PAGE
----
News

The path to the presidency runs through the labor movement.

Thousands of working people across the country joined together on June 17 in a national day of action. We called for the Senate to pass the HEROES Act and for Congress to take actions to address structural racism. The HEROES Act is grounded in America’s Five Economic Essentials that are desperately needed to keep working people safe and financially secure. This day of action was just the beginning. Today and every day that follows, working people will mobilize like never before to make the HEROES Act the law of the land and rid our institutions of systemic racism.

Support for the labor movement is the highest in nearly half a century, yet only one in 10 workers are members of unions today. How can both be true?

As Pride Month is recognized around the world this year, the rainbow-hued celebration will be colored by hope, fear for the future, and reverence for the queer liberation movement’s radical past.

Mexico didn’t foist NAFTA on the United States, despite President Donald Trump’s constant claims that the U.S. loses “so much money” on the deal. We did it to ourselves, and we did it deliberately.

Corporations wanted to create in Mexico a low-wage haven where they could shift production, expecting us to happily buy the imported goods built with cheap Mexican labor—while exporting our jobs.

President Trump ran for office as a champion of American workers and a friend of labor unions, but his administration has systematically favored employers at the expense of workers.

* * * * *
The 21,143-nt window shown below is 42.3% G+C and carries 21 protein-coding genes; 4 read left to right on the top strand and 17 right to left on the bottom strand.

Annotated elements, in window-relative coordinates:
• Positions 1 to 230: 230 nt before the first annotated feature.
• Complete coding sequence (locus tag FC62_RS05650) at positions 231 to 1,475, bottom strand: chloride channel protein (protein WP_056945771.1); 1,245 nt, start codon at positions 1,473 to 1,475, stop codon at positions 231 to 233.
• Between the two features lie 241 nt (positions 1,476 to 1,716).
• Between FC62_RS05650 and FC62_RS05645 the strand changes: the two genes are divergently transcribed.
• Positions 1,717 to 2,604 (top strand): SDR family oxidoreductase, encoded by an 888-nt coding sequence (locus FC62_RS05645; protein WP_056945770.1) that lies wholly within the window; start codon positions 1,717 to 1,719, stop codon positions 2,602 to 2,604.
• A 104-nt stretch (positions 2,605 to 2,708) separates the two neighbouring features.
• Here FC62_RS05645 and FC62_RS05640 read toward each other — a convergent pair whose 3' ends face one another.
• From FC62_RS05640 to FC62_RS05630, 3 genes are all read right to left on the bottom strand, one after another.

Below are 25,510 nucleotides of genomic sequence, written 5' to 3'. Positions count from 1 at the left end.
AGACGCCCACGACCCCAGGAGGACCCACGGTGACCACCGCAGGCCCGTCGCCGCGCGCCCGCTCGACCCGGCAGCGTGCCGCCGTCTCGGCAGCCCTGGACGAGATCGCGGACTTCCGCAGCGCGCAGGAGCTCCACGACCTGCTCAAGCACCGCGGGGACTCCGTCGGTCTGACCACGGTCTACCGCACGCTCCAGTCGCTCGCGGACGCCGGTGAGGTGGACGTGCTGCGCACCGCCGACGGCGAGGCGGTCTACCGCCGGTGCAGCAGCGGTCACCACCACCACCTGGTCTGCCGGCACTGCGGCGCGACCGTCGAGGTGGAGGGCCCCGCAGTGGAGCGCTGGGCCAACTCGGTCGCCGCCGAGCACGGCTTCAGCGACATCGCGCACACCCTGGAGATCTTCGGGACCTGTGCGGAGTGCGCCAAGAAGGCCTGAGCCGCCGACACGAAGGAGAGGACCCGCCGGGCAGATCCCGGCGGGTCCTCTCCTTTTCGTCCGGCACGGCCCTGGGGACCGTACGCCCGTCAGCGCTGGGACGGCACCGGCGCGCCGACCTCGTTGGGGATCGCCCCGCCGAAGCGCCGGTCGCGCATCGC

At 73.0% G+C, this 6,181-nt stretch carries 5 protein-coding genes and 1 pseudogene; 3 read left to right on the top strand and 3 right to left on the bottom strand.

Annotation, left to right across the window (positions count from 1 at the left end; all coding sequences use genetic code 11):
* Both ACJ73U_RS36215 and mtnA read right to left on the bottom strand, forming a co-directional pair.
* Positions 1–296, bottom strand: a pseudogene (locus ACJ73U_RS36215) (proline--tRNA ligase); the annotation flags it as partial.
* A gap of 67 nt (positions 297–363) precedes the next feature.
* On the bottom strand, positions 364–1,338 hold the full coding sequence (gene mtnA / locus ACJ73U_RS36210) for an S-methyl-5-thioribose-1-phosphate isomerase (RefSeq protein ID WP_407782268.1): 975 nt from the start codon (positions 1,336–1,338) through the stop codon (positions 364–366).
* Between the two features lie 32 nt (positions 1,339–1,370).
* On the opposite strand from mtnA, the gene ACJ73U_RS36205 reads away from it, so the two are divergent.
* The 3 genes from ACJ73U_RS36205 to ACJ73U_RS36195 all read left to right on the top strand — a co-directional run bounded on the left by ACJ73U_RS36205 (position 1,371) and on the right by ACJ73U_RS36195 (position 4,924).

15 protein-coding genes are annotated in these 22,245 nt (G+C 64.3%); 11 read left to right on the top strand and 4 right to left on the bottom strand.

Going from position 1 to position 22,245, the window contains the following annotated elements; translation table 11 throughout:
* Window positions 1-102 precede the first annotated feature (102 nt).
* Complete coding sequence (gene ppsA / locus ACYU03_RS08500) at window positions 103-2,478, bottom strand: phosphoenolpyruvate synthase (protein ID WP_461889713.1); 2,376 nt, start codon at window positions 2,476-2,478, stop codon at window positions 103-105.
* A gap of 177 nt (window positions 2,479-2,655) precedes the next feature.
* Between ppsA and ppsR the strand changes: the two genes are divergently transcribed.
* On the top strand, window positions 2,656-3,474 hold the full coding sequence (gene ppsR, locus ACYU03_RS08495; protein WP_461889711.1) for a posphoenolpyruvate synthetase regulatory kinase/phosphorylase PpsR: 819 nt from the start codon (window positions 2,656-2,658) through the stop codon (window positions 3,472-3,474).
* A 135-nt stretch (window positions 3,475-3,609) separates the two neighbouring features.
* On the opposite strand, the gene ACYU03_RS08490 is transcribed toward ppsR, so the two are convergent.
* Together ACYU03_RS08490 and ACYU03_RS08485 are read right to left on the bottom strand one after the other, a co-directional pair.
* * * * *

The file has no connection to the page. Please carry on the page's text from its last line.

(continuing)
LaVerne Washington, executive board member and steward of American Federation of State, County and Municipal Employees (AFSCME) Local 101 in San Jose, California is on her way to retiring credit card debt free. Washington has been an AFSCME member for 18 years. As she started planning for retirement from her job as a paralegal, she researched ways to reduce her bills and high interest credit card debt. She remembered that Union Plus Credit Counseling is one of the benefits available to her through AFSCME Advantage.

It was 1 a.m. and RJ Reyes was driving down a Los Angeles freeway when he realized he’d had enough.

The sleep-deprived video game developer felt his eyes grow heavy. And his car veered suddenly.

There was no collision but the scare left him with a realization: His job at a small indie gaming studio with its long hours and low pay was demanding too much. “I’m practically killing myself,” he said.

In October 2012, Hurricane Sandy, also known as “Superstorm Sandy”, battered the east coast of the United States and caused billions of dollars in damage. “We had never seen anything like it,” says Shileen Shaw, recalling the damage her East Orange, NJ, home suffered at the time. Shaw’s home lost electricity for weeks and her roof endured severe damage. Luckily, she was able to turn to her union for help.

Abigail Disney, granddaughter of the co-founder of the Walt Disney Co., called out the family business’ current CEO last month for making what’s supposed to be the happiest place on earth pretty darn miserable for its workers.

House Democrats have a plan to make unions great again.

They’re trying to get support for a sweeping labor reform bill that would reverse decades of Republican-backed policies meant to crush labor unions.